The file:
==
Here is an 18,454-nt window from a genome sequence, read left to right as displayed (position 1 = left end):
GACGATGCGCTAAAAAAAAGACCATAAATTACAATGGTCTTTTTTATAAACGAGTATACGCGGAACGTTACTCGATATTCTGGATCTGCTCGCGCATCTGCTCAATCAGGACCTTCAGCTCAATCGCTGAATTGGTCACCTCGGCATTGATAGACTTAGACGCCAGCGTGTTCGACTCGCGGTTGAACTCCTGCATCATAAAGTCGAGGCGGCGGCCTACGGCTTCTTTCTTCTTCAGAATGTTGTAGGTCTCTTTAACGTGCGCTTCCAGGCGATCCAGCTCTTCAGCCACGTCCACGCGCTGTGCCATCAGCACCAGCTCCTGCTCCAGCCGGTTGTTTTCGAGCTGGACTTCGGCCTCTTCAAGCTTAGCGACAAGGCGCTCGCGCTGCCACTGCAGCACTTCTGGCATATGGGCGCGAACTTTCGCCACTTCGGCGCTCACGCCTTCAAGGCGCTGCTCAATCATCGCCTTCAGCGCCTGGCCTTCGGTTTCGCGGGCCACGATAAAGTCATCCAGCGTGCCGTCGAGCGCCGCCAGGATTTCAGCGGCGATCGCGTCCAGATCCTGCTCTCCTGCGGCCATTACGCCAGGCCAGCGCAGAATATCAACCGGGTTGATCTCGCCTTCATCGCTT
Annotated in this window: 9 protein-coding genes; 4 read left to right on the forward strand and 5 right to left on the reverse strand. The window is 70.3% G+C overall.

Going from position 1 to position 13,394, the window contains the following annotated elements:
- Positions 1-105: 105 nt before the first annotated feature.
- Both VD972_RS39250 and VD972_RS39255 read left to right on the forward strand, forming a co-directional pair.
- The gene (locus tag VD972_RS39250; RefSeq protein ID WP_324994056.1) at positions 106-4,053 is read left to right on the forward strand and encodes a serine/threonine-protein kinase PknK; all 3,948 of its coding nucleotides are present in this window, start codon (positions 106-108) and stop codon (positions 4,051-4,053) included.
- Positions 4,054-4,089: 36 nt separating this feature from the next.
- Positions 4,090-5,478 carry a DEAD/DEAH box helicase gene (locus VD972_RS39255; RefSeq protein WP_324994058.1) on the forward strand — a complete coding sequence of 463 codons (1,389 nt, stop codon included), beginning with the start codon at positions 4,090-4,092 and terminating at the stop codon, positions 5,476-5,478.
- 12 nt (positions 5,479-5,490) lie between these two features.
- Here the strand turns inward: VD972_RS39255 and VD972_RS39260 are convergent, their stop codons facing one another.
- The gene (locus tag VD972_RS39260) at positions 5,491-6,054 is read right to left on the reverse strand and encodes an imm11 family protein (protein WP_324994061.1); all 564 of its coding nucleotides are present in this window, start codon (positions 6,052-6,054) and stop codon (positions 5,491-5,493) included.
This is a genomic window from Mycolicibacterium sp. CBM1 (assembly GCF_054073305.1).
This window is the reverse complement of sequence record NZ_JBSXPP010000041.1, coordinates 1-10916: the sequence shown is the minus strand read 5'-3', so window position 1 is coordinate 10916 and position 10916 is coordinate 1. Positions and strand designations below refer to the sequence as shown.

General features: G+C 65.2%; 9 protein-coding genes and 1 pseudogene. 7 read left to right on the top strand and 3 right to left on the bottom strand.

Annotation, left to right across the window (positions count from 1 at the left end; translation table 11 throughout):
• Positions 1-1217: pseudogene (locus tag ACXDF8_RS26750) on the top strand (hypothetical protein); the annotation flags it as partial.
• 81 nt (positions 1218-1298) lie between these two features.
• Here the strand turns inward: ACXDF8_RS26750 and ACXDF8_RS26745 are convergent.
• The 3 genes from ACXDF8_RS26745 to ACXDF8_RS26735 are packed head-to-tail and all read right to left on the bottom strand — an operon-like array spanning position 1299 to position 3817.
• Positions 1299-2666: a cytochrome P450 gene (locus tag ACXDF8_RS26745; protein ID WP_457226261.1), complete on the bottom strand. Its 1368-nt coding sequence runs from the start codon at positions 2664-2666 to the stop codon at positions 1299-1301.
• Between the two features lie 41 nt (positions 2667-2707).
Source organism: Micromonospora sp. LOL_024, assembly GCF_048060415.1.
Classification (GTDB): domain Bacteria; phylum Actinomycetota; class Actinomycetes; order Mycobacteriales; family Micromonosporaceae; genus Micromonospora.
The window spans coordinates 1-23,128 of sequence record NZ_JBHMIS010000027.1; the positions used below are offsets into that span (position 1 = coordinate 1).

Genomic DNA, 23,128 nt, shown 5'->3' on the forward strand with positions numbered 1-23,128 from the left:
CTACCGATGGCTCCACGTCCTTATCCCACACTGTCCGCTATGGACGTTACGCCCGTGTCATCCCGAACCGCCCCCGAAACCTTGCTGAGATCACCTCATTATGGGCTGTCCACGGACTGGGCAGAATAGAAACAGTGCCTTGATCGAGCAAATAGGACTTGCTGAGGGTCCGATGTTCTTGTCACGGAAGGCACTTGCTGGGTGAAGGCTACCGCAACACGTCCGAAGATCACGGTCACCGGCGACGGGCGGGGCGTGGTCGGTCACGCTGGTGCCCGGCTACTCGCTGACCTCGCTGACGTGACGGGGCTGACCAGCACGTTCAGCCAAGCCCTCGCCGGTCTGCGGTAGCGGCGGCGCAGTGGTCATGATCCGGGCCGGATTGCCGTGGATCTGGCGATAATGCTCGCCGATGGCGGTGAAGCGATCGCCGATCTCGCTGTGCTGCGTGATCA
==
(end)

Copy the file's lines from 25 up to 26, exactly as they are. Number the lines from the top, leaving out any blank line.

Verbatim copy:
The window spans coordinates 1-23,128 of sequence record NZ_JBHMIS010000027.1; the positions used below are offsets into that span (position 1 = coordinate 1).

Genomic DNA, 23,128 nt, shown 5'->3' on the forward strand with positions numbered 1-23,128 from the left: